How does engraved wood look?

How does engraved wood look?

Karen Elwis of The Learning Cauldron became a friend through Fife Women in Business. She tutors students in English, German and French from her home. Recently, she asked if I could engrave a sign with her logo so that pupils would know where to come.

She had also been short listed as a finalist for the Perthshire Chamber of Commerce awards for 2018 and wanted the sign in place when the judges paid her a visit. This increased the urgency of the request considerably!

The Learning Cauldron logo

When Karen had her logo designed, she wanted it to look like as though it was written with chalk on a blackboard. The Learning Cauldron text is all white on a black background, except for the TLC letters which are all in chalk colours.

Laser engraving can’t be done in colour. The laser either engraves or doesn’t engrave, and the engraved surface of wood is a shade of brown. This is darker if the wood is darker and a higher power setting is used during engraving.

I suggested to Karen that there would be two ways of engraving her logo. It could be done so that the black square would be engraved and the letters unengraved. This would look closest to her logo. Otherwise, I could engrave the outline of the square which would be left engraved, and the text. This way, the logo would be recognisable with minimal  engraving. Both options would look great depending on what she preferred.

The Learning Cauldron oak sign
The engraved but unvarnished sign

What does engraved wood look like?

It was important that Karen knew what to expect. Most signs have small engraved areas like text. Karen’s logo was different to most that I’ve worked with as the engraved area would be much larger.

I showed Karen samples of how engraved oak would look. It’s such a beautiful wood with a lovely grain which would show through the engraving. Engraved areas would be slightly recessed into the wood, and growth rings of different densities would engrave to different depths. After engraving, varnish, stain or oil protect the wood, evening out and enhancing the engraved areas and improving the contrast between engraved and unengraved areas. You can see the difference it makes if you compare the picture above with the lead picture and video.

Karen was keen to have the sign looking as close to the logo as possible, so opted to have the square engraved.  She asked Frazer Reid of FAR Cabinet Makers to make the oak sign. He dropped it off at my workshop and I got to work.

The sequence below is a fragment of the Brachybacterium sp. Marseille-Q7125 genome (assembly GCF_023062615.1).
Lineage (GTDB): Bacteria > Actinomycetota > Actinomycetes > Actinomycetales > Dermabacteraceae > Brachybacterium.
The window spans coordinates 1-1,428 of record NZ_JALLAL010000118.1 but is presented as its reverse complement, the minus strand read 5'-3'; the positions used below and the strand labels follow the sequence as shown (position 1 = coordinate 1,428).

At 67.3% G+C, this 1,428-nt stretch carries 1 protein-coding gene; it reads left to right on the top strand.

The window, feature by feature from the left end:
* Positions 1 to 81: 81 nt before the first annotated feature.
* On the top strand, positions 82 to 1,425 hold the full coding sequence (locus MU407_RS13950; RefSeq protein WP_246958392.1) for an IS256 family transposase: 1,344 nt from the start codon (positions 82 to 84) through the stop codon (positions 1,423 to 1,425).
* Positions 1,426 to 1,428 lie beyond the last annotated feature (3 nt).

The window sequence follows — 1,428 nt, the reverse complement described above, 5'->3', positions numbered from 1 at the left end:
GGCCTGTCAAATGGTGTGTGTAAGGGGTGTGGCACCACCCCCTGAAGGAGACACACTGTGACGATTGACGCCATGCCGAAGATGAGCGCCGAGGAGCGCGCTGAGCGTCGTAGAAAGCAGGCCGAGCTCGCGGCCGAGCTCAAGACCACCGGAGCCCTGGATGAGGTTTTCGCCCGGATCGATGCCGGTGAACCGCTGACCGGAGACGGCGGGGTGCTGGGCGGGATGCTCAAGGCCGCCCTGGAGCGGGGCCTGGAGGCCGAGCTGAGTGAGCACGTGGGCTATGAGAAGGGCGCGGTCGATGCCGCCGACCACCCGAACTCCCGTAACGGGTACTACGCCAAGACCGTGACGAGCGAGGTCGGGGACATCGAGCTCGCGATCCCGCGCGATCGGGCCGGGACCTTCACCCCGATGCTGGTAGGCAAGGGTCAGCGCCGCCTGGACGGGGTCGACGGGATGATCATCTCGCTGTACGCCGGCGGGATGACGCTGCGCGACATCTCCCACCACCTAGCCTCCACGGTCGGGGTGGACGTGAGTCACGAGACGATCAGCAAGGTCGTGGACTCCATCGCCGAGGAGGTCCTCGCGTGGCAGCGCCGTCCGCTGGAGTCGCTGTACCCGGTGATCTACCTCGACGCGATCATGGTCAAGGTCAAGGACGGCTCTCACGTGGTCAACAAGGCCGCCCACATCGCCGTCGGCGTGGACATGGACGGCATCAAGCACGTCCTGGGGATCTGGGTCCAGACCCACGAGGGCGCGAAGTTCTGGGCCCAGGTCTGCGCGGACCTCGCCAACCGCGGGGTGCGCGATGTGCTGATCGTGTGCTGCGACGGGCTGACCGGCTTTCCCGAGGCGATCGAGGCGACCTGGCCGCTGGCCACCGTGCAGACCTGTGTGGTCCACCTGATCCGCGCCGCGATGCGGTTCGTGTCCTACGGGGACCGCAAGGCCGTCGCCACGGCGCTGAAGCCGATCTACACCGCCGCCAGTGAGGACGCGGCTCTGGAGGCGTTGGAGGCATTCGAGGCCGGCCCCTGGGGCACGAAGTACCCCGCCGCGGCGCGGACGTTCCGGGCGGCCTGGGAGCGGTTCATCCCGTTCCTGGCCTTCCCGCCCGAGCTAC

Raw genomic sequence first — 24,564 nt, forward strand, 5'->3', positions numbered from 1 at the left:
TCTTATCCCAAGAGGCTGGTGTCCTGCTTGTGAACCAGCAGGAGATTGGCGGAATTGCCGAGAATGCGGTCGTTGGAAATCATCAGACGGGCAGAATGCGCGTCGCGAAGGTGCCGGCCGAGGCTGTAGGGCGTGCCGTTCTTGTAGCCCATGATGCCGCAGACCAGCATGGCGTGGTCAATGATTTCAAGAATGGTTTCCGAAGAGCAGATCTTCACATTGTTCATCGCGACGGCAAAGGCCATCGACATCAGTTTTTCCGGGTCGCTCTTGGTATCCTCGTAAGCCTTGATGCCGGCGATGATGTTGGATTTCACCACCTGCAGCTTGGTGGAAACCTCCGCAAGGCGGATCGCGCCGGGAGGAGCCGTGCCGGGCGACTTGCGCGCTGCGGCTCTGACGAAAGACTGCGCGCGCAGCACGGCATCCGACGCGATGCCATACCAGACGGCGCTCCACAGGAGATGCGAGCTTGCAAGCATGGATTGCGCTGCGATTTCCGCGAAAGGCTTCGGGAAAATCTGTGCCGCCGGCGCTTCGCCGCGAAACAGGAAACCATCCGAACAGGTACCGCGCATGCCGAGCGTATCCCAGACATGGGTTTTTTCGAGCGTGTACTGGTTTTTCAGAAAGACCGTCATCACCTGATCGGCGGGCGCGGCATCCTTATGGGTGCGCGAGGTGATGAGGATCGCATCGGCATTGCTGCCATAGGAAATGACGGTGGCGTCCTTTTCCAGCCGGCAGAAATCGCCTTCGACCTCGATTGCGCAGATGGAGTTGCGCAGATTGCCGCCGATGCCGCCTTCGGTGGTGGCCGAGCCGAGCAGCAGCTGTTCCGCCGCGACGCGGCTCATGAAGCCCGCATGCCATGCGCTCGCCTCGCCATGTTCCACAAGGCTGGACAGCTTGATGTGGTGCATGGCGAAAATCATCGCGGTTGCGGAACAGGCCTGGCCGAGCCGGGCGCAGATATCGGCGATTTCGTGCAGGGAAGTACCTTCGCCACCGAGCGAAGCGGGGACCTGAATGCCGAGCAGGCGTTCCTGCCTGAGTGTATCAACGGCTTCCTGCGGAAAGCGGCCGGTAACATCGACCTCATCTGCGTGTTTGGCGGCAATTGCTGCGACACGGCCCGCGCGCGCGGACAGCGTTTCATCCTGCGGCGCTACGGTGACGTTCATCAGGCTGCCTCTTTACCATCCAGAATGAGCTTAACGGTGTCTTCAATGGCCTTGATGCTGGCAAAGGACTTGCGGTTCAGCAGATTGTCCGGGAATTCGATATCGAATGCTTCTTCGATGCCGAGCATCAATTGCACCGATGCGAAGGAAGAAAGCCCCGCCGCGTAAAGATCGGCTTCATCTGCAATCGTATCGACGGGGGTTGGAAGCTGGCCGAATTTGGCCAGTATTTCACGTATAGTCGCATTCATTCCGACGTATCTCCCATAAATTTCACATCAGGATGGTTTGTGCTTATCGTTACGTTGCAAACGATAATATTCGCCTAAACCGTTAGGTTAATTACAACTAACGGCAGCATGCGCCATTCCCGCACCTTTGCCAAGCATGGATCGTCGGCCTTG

This piece of oak was less dense than some I’ve worked with, and the engraving had a nice depth to it. And the wood grain rippled like a wave across the surface and this was pronounced in the engraving, enhancing interest in the area. As there was so much engraving, a lot of dust was created as it is a burning process, so I gave the sign a good rub with an old sock and then gave it a hoover for good measure to remove as much as possible. Karen was delighted with it and decided to varnish it herself.

Varnishing surprise

The challenge in this job arose unexpectedly as Karen finished her sign at home. While she was varnishing it, black specs from residual charred dust stuck to the brush and spread across the sign. It also contaminated the remainder of the pot of varnish I gave her from engraving my own house sign. Usually when engraved areas are small, the brush doesn’t contact the bottom of engravings and this problem doesn’t arise. In this case, a quarter to a third of the sign surface was engraved and  it was a problem that I hadn’t even thought of. I learned something new that day!

Karen rang me up and we chatted over how we could sort it out. She removed the affected varnish from the sign using solvent and sanding as she thought best. Once all of the engraved areas had one complete coat of varnish, it was sealed.

A splash of colour

Karen wanted her sign to look as close to her logo as possible, and enlisted her friend Claire Brownbridge’s expertise. She mixed some acrylic paint to match the chalk colours in the logo and painted the T, L and C. Varnishing the sign first made it easier to remove stray paint from unwanted areas. Then Karen completed the final coat with a clean brush and a new pot of varnish.

Karen’s sign is now proudly mounted outside her door for judges and pupils to admire!


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